Reversible Isothermal Twist-Bend Nematic-Nematic Phase Transition Driven by the Photoisomerization of an Azobenzene-Based Nonsymmetric Liquid Crystal Dimer

Daniel A Paterson, Jie Xiang, Gautam Singh, Rebecca Walker, Deña M Agra-Kooijman, Alfonso Martinez-Felipe, Min Gao, John M D Storey, Satyendra Kumar, Oleg D Lavrentovich, Corrie T Imrie

Research output: Contribution to journalArticle

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Abstract

The liquid crystal nonsymmetric dimer, 1-(4-butoxyazobenzene-4'-yloxy)-6-(4-cyanobiphenyl-4'-yl) hexane (CB6OABOBu), shows enantiotropic twist-bend nematic, NTB, and nematic, N, phases. The NTB phase has been confirmed using polarized light microscopy, freeze fracture transmission electron microscopy, and X-ray diffraction. The helicoidal pitch in the NTB phase is 18 nm. The NTB-N (TNTBN) and N-I (TNI) transition temperatures are reduced upon UV light irradiation, with the reduction in TNTBN being much larger than that in TNI. An isothermal, reversible NTB-N transition may be driven photochemically. These observations are attributed to a trans-cis photoisomerization of the azobenzene fragment on UV irradiation, with the cis isomers stabilizing the standard nematic phase and the trans isomers stabilizing the NTB phase. The dramatic changes in TNTBN provide evidence that the transition between the normal nematic and twist-bend nematic with spontaneous breaking of chiral symmetry is crucially dependent on the shape of molecular dimers, which changes greatly during the trans-cis isomerization.

Original languageEnglish
Pages (from-to)5283-5289
Number of pages7
JournalJournal of the American Chemical Society
Volume138
Issue number16
Early online date25 Mar 2016
DOIs
Publication statusPublished - 27 Apr 2016

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Polarization Microscopy
Photoisomerization
Liquid Crystals
Azobenzene
Transition Temperature
Phase Transition
Hexanes
Ultraviolet Rays
Transmission Electron Microscopy
X-Ray Diffraction
Isomers
Dimers
Liquid crystals
Phase transitions
Irradiation
Light polarization
Isomerization
Hexane
Ultraviolet radiation
Superconducting transition temperature

Cite this

Reversible Isothermal Twist-Bend Nematic-Nematic Phase Transition Driven by the Photoisomerization of an Azobenzene-Based Nonsymmetric Liquid Crystal Dimer. / Paterson, Daniel A; Xiang, Jie; Singh, Gautam; Walker, Rebecca; Agra-Kooijman, Deña M; Martinez-Felipe, Alfonso; Gao, Min; Storey, John M D; Kumar, Satyendra; Lavrentovich, Oleg D; Imrie, Corrie T.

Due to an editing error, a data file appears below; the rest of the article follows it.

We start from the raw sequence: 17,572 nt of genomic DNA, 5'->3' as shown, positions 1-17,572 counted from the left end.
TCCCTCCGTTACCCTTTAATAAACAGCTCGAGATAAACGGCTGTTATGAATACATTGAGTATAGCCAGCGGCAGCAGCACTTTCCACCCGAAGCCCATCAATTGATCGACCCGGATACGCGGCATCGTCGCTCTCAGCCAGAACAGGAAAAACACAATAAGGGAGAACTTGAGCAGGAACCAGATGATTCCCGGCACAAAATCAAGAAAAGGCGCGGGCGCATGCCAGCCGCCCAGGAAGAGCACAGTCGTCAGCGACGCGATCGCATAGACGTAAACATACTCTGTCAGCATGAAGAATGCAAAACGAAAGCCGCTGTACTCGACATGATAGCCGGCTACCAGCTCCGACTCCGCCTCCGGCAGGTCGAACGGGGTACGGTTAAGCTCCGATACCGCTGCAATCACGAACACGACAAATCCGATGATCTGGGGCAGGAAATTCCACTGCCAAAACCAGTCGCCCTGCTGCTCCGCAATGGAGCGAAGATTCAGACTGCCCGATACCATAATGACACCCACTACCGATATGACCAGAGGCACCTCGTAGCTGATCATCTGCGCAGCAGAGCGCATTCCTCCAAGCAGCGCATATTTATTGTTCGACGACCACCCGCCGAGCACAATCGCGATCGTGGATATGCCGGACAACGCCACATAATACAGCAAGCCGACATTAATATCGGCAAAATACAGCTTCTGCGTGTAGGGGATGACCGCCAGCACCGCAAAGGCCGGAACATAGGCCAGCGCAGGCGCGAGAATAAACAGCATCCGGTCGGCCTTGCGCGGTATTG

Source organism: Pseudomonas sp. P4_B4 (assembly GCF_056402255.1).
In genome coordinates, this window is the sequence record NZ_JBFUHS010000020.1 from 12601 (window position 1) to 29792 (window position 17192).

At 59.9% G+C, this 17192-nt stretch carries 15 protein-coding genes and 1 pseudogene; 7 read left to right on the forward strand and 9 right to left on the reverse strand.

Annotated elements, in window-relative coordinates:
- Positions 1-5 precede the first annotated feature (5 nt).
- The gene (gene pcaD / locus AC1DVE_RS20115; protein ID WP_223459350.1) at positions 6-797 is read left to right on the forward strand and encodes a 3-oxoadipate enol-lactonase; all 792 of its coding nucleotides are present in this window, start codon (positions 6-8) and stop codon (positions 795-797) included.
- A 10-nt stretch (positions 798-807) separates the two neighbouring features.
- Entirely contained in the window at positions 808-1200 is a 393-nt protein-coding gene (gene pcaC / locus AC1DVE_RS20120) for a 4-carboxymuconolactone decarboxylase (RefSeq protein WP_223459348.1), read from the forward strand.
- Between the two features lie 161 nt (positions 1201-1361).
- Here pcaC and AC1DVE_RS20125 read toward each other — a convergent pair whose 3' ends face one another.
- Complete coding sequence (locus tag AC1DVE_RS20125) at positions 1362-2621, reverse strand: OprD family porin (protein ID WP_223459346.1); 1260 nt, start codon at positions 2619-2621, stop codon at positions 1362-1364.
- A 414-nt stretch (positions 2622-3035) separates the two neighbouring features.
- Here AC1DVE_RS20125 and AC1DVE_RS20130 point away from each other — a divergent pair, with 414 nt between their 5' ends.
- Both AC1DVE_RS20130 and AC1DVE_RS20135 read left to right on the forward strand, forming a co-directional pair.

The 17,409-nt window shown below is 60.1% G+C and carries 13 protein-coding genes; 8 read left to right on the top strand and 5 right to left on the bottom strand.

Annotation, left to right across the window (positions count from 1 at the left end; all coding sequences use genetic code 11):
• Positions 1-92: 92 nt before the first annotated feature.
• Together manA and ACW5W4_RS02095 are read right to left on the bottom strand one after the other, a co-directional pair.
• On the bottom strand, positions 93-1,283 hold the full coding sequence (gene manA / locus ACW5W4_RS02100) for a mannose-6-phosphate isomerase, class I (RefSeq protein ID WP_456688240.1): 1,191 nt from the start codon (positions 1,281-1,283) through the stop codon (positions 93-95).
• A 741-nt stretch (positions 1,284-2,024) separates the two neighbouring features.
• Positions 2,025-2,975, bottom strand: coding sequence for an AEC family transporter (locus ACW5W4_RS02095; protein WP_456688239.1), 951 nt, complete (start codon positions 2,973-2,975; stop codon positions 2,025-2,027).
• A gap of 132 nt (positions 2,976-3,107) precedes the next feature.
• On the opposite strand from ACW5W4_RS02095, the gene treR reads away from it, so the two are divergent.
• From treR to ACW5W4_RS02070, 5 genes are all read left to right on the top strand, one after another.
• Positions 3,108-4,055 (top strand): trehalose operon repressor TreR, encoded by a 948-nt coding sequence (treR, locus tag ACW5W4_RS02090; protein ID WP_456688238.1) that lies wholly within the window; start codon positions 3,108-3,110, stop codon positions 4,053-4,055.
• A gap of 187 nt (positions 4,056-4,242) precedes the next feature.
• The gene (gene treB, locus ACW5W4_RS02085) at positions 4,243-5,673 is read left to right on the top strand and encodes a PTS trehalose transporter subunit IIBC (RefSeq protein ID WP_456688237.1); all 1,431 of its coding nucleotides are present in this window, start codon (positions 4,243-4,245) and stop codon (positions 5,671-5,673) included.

In: Journal of the American Chemical Society, Vol. 138, No. 16, 27.04.2016, p. 5283-5289.

Research output: Contribution to journalArticle

Paterson, Daniel A ; Xiang, Jie ; Singh, Gautam ; Walker, Rebecca ; Agra-Kooijman, Deña M ; Martinez-Felipe, Alfonso ; Gao, Min ; Storey, John M D ; Kumar, Satyendra ; Lavrentovich, Oleg D ; Imrie, Corrie T. / Reversible Isothermal Twist-Bend Nematic-Nematic Phase Transition Driven by the Photoisomerization of an Azobenzene-Based Nonsymmetric Liquid Crystal Dimer. In: Journal of the American Chemical Society. 2016 ; Vol. 138, No. 16. pp. 5283-5289.
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title = "Reversible Isothermal Twist-Bend Nematic-Nematic Phase Transition Driven by the Photoisomerization of an Azobenzene-Based Nonsymmetric Liquid Crystal Dimer",
abstract = "The liquid crystal nonsymmetric dimer, 1-(4-butoxyazobenzene-4'-yloxy)-6-(4-cyanobiphenyl-4'-yl) hexane (CB6OABOBu), shows enantiotropic twist-bend nematic, NTB, and nematic, N, phases. The NTB phase has been confirmed using polarized light microscopy, freeze fracture transmission electron microscopy, and X-ray diffraction. The helicoidal pitch in the NTB phase is 18 nm. The NTB-N (TNTBN) and N-I (TNI) transition temperatures are reduced upon UV light irradiation, with the reduction in TNTBN being much larger than that in TNI. An isothermal, reversible NTB-N transition may be driven photochemically. These observations are attributed to a trans-cis photoisomerization of the azobenzene fragment on UV irradiation, with the cis isomers stabilizing the standard nematic phase and the trans isomers stabilizing the NTB phase. The dramatic changes in TNTBN provide evidence that the transition between the normal nematic and twist-bend nematic with spontaneous breaking of chiral symmetry is crucially dependent on the shape of molecular dimers, which changes greatly during the trans-cis isomerization.",